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California Governor Signs $308 billion 22-23 State Budget

July 8, 2022

On Thursday June 30th Governor Newsom signed a $308B 2022-23 California State budget. This budget unfortunately did not include the Association of California Caregiver Resource Centers’ (CRC) $20 million additional annual budget request. The increased funding would have allowed Family Caregiver Alliance and other California Caregiver Resource Centers to offer family caregivers more respite grants, support groups, culturally relevant programing, and services in additional languages for fiscal year 2022-23. Please note our services will continue to be funded at their current level under the Department of Aging (we were formerly under the Department of Health Care Services).

This year California had a record surplus, but many elected officials worried about a potential recession in the future. Because of this, they decided to focus on one-time or temporary funding while also putting money toward a rainy-day fund for the state. This meant that there was less funding available for investing in long-term social service programs like those offered by the CRC system.

Some items that did get funded, that we can celebrate for supporting family caregivers, include:  

  • $59.3M to the California Department of Aging to support modernizing the Mello-Granlund Older Californians Act, which can be used in consultation with the Area Agencies on Aging, to allocate pilot programs supporting Community Based Services Programs, Family and Caregiver Supports, Senior Volunteer Development, and/or Aging in Place.
  • $61.4M for adult day health centers, licensed adult day programs, and Programs of All Inclusive Care for the Elderly (PACE) sites to improve the health, safety, and wellbeing of vulnerable at-risk older adults and people with disabilities through safe access to in-center congregate services. Grants shall be awarded for the purposes of preventing COVID-19 infection, preparing for public health emergencies, and improving workforce recruitment and retention.
  • $1M in one-time funds for CalLongTermCareCompare.org, a website that provides free, reliable, data and consumer information about long-term care provider options.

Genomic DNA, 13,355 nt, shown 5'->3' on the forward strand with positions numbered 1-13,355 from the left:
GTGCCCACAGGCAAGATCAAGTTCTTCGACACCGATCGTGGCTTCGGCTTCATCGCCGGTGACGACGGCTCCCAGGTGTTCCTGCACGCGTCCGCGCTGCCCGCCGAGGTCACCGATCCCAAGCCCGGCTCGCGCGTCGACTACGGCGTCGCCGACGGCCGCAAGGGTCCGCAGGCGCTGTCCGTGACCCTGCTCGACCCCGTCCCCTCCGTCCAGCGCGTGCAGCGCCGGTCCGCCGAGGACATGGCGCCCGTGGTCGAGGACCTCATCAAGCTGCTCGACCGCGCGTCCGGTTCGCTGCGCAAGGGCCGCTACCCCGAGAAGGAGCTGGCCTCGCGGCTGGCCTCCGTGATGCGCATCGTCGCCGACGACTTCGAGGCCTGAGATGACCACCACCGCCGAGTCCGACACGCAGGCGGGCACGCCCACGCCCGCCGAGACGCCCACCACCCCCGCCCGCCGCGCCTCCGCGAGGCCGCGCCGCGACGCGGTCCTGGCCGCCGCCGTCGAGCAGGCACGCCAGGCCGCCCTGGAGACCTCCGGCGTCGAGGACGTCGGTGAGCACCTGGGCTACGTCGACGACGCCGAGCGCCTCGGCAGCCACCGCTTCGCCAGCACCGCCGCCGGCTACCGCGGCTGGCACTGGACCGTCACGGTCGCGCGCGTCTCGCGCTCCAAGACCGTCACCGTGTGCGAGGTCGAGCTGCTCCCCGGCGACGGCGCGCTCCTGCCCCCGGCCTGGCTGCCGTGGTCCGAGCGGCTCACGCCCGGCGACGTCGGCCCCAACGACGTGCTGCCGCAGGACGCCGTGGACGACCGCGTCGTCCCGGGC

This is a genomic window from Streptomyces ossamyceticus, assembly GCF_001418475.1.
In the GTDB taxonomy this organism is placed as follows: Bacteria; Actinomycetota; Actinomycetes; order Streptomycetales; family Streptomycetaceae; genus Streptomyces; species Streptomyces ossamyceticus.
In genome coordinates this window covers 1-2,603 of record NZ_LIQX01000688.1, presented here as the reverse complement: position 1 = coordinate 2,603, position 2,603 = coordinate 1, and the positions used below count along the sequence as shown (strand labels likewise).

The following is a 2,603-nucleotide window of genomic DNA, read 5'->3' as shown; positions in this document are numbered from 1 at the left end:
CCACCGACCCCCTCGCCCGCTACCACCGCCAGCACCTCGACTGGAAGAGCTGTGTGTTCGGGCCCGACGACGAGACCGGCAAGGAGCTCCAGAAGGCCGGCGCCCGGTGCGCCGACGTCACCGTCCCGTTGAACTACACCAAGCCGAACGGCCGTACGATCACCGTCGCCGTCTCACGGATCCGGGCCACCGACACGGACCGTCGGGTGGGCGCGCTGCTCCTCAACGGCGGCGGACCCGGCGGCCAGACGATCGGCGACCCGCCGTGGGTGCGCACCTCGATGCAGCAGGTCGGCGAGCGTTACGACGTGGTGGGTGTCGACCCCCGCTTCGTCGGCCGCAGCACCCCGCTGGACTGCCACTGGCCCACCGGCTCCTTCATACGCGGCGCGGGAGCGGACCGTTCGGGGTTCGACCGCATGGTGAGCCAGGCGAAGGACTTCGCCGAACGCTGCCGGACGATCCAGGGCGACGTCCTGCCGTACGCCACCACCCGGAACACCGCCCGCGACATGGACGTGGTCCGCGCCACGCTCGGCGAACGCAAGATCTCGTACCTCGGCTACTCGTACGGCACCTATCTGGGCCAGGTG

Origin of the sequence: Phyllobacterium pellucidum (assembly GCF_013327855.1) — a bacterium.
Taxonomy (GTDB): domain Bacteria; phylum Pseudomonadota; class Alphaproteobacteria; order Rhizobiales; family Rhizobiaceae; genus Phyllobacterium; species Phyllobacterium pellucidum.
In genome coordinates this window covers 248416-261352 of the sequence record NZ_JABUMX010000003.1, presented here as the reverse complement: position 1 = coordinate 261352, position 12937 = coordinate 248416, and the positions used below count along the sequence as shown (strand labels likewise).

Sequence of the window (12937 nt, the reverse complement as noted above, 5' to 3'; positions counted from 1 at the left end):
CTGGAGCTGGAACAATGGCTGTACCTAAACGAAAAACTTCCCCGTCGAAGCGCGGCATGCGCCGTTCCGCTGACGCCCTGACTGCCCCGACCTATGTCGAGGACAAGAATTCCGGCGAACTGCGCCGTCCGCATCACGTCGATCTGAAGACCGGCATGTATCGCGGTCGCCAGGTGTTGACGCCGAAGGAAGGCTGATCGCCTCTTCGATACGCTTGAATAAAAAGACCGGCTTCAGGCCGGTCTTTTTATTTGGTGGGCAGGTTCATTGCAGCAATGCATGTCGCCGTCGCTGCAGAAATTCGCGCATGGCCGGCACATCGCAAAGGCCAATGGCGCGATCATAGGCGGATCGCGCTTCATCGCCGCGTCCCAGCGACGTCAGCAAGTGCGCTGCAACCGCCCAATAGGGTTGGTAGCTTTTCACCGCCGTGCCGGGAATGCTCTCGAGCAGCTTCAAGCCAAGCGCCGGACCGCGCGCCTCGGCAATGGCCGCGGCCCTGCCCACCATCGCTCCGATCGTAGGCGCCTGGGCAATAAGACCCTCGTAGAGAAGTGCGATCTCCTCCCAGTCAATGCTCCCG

• 12.5M in competitive grants for a pilot program for qualified nonprofit organizations to hire registered nurses and community health care workers to provide health education, navigation, coaching, and care to residents of senior citizen housing developments in the Counties of Contra Costa, Fresno, Orange, Riverside, Sacramento, San Diego, Shasta, and Sonoma.
  • $10M to Choice in Aging for construction costs at the aging in place campus.
  • $10M to the Department of Public Health on a one-time basis to support the Alzheimer’s Disease Program California Healthy Brain Initiative.
  • 34.4M ongoing to establish a permanent back-up provider system for IHSS recipients to avoid disruptions to caregiving due to an immediate need or emergency and to provide a $2 wage differential for backup providers.
  • $55M one-time General Fund for operating subsidy reserves for existing adult and senior residential care facilities as part of the Community Care Expansion program.
  • $1.1 billion one-time for retention payments to hospital, skilled nursing facility, and other specified workers.
  • $4.5M Age Friendly Community Planning Grants
  • $5 M for a Long-Term Services and Supports Feasibility Study: funding for the California Department of Aging to conduct a long-term services and supports feasibility and actuarial study to assess financing and services options for the aging population and people with disabilities.
  • 340.2M ($164.6 million General Fund) in 2022-23 increasing to up to an estimated $1.4 billion ($773.8 million General Fund) in 2026-27 for skilled nursing facility financing reform. The Budget includes an average 4-percent rate increase and establishes a new Workforce & Quality Incentive Program focused on achieving quality. In addition, the Budget includes a one-year extension of the 10-percent COVID-19 rate increase and includes additional rate increases subject to facilities meeting specified workforce standards such as a collective bargaining agreement or labor-management committee.

Our colleagues at Justice in Aging also developed a summary of the budget organized by California Master Plan on Aging Goal, which can be found here.

While Family Caregiver Alliance and the other Caregiver Resource Centers did not receive additional funding for services and supports for family caregivers in this budget, we remain committed to identifying additional sources of funding and advocating to ensure that our services reach as many of California’s diverse 4.7 million (and growing) family caregivers as possible.

In fact, recently Family Caregiver Alliance recently partnered with the USC Family Caregiver Support Center (the LA County Caregiver Resource Center) to launch the California Coalition on Family Caregivers. This broad reaching coalition of caregivers and organizations will amplify the voice of family caregivers in the state capitol and in local communities as we work towards a vision of supporting caregiving families throughout the state. Please email Jenna (jshankman@caregiver.org) if you are interested in learning more about attending a meeting or becoming a member.

To read about the original request for additional funding, read our blog post about it.